As USA Today might say, "Okay, America, time to make up our minds!"
No more wondering, guessing, dreaming or conjecturing (someone ask Ms. Palin if that's a word); we now officially know enough about these Cars of the Future to say we love or hate them.
What else. Those generally ugly, small and uncomfortable new-fuel, high-mileage vehicles which are the Second Coming to some, the End of the Auto World As We Know It to others.
Every major and most minor carmakers now offer gas-electric hybrid models, whether conventional or the new plug-ins. And "pure EVs" are not only coming, they're here, at least in the guise of the Nissan Leaf and the soon-to-come Ford Focus and Mitsubishi i. These are exciting times for the industry, those of us who cover it and the billions worldwide who follow it and buy the product. After all, technology which has been promised, in one way shape or form or another, for the past 50 years, is now for-sale in showrooms and ready-to-drive.
Chevy Volt at one of its first media introductions in 2009 at Dodger Stadium, Los Angeles; Steve Parker photo
Yet a fundamental question still arises: is this trip really necessary? Is the re-working of the world's entire auto industry the best thing to do when gasoline-only and gas-electric hybrids are achieving impressive mileage figures for a fraction of the cost of the development of EVs? Given the long-term tepid outlook for the world economy, is the near-future the right time to force those costs down consumers' throats? Should these efforts be shut down until there's more cash flowing worldwide?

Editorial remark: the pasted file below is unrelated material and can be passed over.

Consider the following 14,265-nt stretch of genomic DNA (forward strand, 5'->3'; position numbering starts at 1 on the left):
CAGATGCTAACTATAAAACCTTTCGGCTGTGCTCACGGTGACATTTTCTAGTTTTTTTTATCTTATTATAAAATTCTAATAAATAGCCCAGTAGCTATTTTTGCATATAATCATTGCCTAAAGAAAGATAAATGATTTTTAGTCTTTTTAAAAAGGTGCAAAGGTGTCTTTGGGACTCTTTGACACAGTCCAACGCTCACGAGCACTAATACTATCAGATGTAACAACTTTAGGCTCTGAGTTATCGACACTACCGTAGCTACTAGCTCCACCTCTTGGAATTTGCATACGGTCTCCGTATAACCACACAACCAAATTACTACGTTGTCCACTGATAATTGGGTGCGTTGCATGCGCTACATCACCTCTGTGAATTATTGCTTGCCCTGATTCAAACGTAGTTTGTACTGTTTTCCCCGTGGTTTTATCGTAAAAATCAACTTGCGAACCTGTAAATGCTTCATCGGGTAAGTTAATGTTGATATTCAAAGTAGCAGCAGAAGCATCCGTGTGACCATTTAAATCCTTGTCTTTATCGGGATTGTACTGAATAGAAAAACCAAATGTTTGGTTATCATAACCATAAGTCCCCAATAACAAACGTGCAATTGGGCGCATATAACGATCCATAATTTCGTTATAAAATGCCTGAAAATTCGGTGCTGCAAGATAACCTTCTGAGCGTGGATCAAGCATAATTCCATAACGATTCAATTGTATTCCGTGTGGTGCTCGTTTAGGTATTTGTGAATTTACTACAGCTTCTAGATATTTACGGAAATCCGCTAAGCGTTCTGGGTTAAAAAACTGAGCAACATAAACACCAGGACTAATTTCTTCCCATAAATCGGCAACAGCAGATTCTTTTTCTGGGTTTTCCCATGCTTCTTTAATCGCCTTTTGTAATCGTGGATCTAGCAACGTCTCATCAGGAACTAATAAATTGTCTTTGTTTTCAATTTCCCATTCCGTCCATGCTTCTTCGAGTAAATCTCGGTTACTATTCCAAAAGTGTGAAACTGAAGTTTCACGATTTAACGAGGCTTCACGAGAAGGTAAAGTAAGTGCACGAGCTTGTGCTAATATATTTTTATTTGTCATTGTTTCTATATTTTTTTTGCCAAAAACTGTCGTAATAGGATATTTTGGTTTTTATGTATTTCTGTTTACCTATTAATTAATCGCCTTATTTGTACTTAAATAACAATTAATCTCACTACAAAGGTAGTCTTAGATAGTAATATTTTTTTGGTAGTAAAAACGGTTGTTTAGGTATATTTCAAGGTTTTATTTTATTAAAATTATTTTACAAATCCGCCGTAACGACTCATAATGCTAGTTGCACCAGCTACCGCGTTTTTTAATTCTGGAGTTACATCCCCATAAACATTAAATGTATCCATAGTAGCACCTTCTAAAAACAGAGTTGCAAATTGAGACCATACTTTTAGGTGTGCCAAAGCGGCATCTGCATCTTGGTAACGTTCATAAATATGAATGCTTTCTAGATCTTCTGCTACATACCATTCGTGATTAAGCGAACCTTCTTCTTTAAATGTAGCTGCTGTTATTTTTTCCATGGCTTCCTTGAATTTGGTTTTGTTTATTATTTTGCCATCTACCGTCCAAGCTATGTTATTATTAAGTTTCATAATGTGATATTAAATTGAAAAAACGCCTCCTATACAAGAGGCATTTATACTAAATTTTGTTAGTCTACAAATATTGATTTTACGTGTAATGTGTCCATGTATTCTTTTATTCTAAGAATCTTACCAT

And beyond current technologies, companies from Honda to Exxon are still heavily hyping more exotic fuels and systems including hydrogen. While Nissan and other EV and plug-in hybrid makers are ambitiously working with utilities and municipalities to develop the infrastructure necessary to keep their new cars charged, filled and moving down the road anywhere in the world, the costs of an even more-advanced infrastructure for something like hydrogen fuel could dwarf what's necessary for EVs.
Toyota introduced the world's first mass-produced gas-electric hybrid car, the Prius, in Japan in 1997 and worldwide in 2001. Almost instantly and predictably, several camps of fans and haters developed. These range from "hypermilers," whose mission in life is to squeeze out every available inch of mileage from whatever fuel is powering their conveyance, to nay-sayers who claim gasoline and hybrids are achieving such high mileage figures that the investment and hype in EVs is unnecessary.
Now Prius competitors are here in large numbers, and pure EVs threaten to wrest the technology (and interest) crown from Toyota. Toyota's hegemony in the field was over the moment the doors to the Los Angeles Auto Show opened two weeks ago and the official EPA figures for the Chevrolet Volt and Nissan Leaf were announced.
Both these cars, one a true pure electric, the other an extended-range hybrid, will be on sale in various parts of the nation within the next few months. Mitsubishi i-MiEV full electric (reviewed here recently) will begin sales here in late 2011 and will be called the "i".